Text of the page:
The United States, by its very nature, constantly undergoes significant demographic change. By 2050, the current minorities, or non-white population, in the United States will become the majority, according to a 2019 study. However, population statistics alone won’t mean that people of color truly have representation. Even as future majority, today’s minorities will continue to face the same issues if no actions are taken to further expand diversity and inclusion. Through deliberate and careful effort, increasing minorities in healthcare will pave the way for healthcare diversity. By increasing diversity in healthcare, professionals can address the racial and ethnic healthcare disparities which echo across multiple dimensions of population health. Moral and ethical dilemmas also play into these disparities, resulting in misdiagnoses and poor management of chronic conditions.
Diversity leads to increased patient choice and satisfaction
As the minority population continues to grow, so does the need for increased minority representation in healthcare. Healthcare organizations must adjust to the times to constantly seek improvement and patient satisfaction. As more organizations develop patient satisfaction-based cultures, it’s important to connect with every patient who walks in the door. Racial patients who have a choice in their physicians are more likely to select those sharing their own race or ethnic background because they feel a stronger personal connection in terms of language and cultural sensitivity, according to a study by John Hopkins University. However, the sad truth remains—patients don’t always have the luxury to choose their physicians because of both the organizational structures of healthcare and a fundamental lack of diversity. By increasing diversity, however, hospitals can provide patients with the choice of physician, helping every patient feel comfortable and confident when seeing a doctor.
Perhaps even more important than comfort, patients choose to trust physicians who share a similar ethnic background more than a patient who doesn’t, according to US News. Furthermore, a patient that has a provider that represents them feels more empowered to ask questions. Mistrust in caregivers leaves grey areas in their patient-physician connection, which can cause crucial questions to be silenced. In fact, 4 out of 5 Americans withhold important information from their doctor because they feel uncomfortable or disagree with their doctor and are afraid to speak up. Patients that withhold information from their doctor significantly increase health risks and make it difficult for healthcare professionals to provide proper care. Unfortunately, sometimes race acts as a barrier to human connection—even though we are all human.
Cultural competence is necessary to advance.
Of course, creating a diverse healthcare environment demands more than just diverse hiring. Culturally competent staff have the ability to collaborate effectively with individuals from different cultures and ethnic backgrounds. For healthcare organizations to improve their cultural competency, specific measures of diversity training and must take place across the entire organization.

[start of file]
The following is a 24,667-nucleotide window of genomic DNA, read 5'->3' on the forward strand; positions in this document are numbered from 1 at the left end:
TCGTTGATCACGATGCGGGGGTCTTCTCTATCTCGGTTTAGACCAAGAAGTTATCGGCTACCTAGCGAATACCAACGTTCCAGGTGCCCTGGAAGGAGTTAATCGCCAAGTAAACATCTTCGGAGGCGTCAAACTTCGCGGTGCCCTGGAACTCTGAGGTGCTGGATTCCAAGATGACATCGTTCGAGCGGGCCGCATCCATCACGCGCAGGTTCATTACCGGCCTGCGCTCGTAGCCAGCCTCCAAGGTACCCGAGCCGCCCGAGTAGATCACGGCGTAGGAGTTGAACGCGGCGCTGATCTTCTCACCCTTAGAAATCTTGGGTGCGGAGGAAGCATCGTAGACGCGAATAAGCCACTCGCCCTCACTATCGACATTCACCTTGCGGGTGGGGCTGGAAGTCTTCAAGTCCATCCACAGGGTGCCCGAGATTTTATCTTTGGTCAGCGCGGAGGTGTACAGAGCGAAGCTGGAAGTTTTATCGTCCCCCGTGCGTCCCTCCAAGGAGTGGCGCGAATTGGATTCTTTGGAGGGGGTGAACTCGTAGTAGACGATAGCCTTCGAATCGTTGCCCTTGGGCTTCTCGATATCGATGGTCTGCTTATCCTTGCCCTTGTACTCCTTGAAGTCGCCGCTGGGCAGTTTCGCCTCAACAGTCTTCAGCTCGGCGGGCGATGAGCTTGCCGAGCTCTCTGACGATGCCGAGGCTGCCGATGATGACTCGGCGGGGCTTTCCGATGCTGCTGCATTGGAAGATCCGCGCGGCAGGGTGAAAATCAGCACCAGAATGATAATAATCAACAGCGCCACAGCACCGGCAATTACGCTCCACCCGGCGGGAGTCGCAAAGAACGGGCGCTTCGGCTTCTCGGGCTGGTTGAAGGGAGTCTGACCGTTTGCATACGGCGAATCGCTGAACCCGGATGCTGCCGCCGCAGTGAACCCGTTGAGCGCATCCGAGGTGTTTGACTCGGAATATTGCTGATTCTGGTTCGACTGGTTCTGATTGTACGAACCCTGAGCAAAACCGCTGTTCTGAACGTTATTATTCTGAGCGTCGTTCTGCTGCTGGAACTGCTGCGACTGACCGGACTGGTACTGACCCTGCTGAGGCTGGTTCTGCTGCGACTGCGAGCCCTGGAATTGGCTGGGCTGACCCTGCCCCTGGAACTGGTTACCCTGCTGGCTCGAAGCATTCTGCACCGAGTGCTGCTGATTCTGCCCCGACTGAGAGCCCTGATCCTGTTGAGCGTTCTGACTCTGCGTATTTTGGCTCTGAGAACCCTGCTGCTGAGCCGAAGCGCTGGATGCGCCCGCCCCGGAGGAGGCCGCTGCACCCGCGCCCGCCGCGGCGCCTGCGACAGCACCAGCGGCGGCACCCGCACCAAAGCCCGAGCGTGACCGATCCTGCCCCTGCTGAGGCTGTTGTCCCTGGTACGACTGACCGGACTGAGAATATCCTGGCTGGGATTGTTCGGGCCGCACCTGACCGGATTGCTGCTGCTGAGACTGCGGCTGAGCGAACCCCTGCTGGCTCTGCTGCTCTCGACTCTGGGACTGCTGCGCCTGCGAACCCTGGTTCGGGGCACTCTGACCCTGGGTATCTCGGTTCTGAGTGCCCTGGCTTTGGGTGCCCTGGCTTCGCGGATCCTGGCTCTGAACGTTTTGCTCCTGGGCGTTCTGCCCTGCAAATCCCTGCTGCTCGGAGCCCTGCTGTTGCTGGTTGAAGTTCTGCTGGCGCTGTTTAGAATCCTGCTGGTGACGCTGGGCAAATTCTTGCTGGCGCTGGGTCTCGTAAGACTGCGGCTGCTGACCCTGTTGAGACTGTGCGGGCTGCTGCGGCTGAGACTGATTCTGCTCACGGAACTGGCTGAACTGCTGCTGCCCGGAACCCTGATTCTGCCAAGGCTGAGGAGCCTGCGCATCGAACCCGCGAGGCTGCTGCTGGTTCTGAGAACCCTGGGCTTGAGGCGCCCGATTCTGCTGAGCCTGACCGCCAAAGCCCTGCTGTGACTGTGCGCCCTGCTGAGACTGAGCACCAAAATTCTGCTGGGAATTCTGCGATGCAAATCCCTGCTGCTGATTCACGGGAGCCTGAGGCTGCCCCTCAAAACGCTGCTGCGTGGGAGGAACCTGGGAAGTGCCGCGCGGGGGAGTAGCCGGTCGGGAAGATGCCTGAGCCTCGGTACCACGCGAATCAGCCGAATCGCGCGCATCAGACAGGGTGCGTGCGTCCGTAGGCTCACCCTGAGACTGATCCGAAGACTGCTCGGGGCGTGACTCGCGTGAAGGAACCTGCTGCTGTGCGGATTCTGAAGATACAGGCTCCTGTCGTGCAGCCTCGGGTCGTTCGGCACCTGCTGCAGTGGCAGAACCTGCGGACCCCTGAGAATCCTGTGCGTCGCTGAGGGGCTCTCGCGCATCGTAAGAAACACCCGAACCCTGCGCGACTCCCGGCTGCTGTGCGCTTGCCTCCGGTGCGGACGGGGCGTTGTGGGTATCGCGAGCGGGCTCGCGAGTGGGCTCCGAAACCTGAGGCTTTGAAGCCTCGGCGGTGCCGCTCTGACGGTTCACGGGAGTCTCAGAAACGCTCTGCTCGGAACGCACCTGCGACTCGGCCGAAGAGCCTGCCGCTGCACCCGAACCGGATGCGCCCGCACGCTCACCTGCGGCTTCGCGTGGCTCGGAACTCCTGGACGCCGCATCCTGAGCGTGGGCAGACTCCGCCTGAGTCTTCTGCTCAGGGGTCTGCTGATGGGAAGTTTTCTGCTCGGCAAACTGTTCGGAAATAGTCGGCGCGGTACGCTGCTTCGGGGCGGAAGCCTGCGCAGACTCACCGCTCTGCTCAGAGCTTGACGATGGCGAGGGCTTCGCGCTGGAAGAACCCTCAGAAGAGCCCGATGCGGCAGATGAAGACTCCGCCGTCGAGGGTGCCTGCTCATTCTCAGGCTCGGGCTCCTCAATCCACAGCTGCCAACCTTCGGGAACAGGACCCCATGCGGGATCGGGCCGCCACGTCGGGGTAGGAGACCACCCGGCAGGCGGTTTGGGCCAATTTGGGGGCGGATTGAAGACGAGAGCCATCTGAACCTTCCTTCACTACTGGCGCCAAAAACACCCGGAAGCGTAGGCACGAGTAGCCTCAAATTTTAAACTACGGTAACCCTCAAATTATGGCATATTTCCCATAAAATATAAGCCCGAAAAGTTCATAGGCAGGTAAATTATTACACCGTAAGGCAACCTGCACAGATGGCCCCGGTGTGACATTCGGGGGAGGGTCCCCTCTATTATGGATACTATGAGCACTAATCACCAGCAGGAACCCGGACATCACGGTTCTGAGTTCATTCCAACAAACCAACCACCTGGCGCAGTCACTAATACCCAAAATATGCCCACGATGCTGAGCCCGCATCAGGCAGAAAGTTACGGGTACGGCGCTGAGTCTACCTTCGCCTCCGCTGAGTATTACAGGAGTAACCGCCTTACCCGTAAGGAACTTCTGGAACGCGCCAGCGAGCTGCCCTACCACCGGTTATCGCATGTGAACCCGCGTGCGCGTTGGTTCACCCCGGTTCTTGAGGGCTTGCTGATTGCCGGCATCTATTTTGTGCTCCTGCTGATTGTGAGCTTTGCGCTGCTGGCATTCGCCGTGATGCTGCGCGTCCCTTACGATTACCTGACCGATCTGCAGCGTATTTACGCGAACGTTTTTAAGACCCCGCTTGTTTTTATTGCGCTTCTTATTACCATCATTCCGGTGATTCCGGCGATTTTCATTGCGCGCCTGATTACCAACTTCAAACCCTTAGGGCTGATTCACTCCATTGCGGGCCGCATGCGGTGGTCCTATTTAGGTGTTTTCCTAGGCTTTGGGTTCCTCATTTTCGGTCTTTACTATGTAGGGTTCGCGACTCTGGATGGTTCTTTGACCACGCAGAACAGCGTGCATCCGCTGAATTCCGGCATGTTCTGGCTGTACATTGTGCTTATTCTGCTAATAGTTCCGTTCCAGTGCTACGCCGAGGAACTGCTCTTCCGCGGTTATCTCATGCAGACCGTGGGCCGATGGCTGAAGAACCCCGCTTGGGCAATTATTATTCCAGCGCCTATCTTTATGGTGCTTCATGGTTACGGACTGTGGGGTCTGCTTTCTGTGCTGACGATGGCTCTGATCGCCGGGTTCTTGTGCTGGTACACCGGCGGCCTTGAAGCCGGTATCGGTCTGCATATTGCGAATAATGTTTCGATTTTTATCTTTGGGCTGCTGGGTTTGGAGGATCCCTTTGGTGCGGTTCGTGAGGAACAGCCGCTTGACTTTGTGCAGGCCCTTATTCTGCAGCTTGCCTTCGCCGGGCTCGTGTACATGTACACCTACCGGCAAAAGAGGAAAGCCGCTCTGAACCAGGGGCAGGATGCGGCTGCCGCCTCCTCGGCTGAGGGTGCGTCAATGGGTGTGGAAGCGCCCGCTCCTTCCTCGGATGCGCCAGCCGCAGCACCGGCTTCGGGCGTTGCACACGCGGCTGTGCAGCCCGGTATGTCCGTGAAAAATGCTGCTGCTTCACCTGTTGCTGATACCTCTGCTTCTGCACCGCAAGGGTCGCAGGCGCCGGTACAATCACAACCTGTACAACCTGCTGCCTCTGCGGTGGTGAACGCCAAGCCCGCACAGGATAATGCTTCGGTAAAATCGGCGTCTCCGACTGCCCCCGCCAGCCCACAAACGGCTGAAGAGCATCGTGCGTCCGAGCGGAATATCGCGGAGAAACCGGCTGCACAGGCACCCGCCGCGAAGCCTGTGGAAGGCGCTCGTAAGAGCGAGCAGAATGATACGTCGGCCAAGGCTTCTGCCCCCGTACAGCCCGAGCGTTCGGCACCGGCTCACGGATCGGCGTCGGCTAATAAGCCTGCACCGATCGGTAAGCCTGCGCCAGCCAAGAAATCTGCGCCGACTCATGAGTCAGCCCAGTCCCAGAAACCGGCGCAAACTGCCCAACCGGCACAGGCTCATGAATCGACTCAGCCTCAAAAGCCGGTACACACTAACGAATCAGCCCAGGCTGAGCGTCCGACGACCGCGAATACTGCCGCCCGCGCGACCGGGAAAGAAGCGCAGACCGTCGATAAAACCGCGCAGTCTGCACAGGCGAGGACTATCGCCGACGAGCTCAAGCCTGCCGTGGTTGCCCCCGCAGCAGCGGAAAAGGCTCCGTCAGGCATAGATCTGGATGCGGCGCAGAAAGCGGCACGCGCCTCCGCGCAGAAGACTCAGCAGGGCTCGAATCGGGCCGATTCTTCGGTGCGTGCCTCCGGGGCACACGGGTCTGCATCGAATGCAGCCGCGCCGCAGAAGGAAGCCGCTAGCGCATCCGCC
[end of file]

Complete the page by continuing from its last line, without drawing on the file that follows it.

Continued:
“Diversity in education environments improves the quality of education for health professionals, which, in turn, improves their ability to treat patients from a wide range of cultural and social backgrounds,” states Health Professionals for Diversity (HPD). By adding diversity and inclusion training to your organization, organizations help the physician and patients to better interact, bond, and disregard their cultural differences and perspectives. This creates a stronger patient-physician connection and allows the patient to feel more at-ease and receptive to care. The HPD also finds growing evidence that increasing diversity education can also improve learning outcomes for future generation physicians. This is especially helpful for the rising, younger generations as they begin their careers on a culturally competent foot versus adapting after several years have passed.
Racial bias in healthcare.
Often, implicit bias gets in the way of how people think. It subconsciously clouds the brain and can make innocent thoughts racist, even if that was never the intent. Today, most people recognize that discrimination is unethical and wrong. However, both physicians and patients struggle from implicit bias, according to Harvard Medical School. For example, a Caucasian patient may make assumptions about their person of color physician, or vise versa. These biases can greatly affect the quality and satisfaction of care, no matter where they came from.
Dr. Saai, a Harvard Medical School graduate states, “We as physicians and society more generally—must realize that the struggles of one marginalized community are struggles of all of us. My fight as a Muslim-American doctor to serve my patients without fear of racism, and the fight of an African-American patient to be treated with dignity and respect, should also be your fight.” And although people’s implicit bias remains, both physicians and patients should spread awareness and education about racial bias in healthcare.
Diversity in healthcare helps to pave the way to stronger relationships with both the physician and patient. If we want to keep up with the estimated population shifts, we must begin now in addressing the racial healthcare disparities. Starting sooner rather than later helps to prevent misdiagnoses and increases patient-physician relationships. Our opinions aren’t worth the risk of neglecting the physicians or patients of color. With the increase of diversity and addressing racial and ethnic disparities, this helps increase patient experience and grows stronger building blocks of our society. We all deserve to be heard.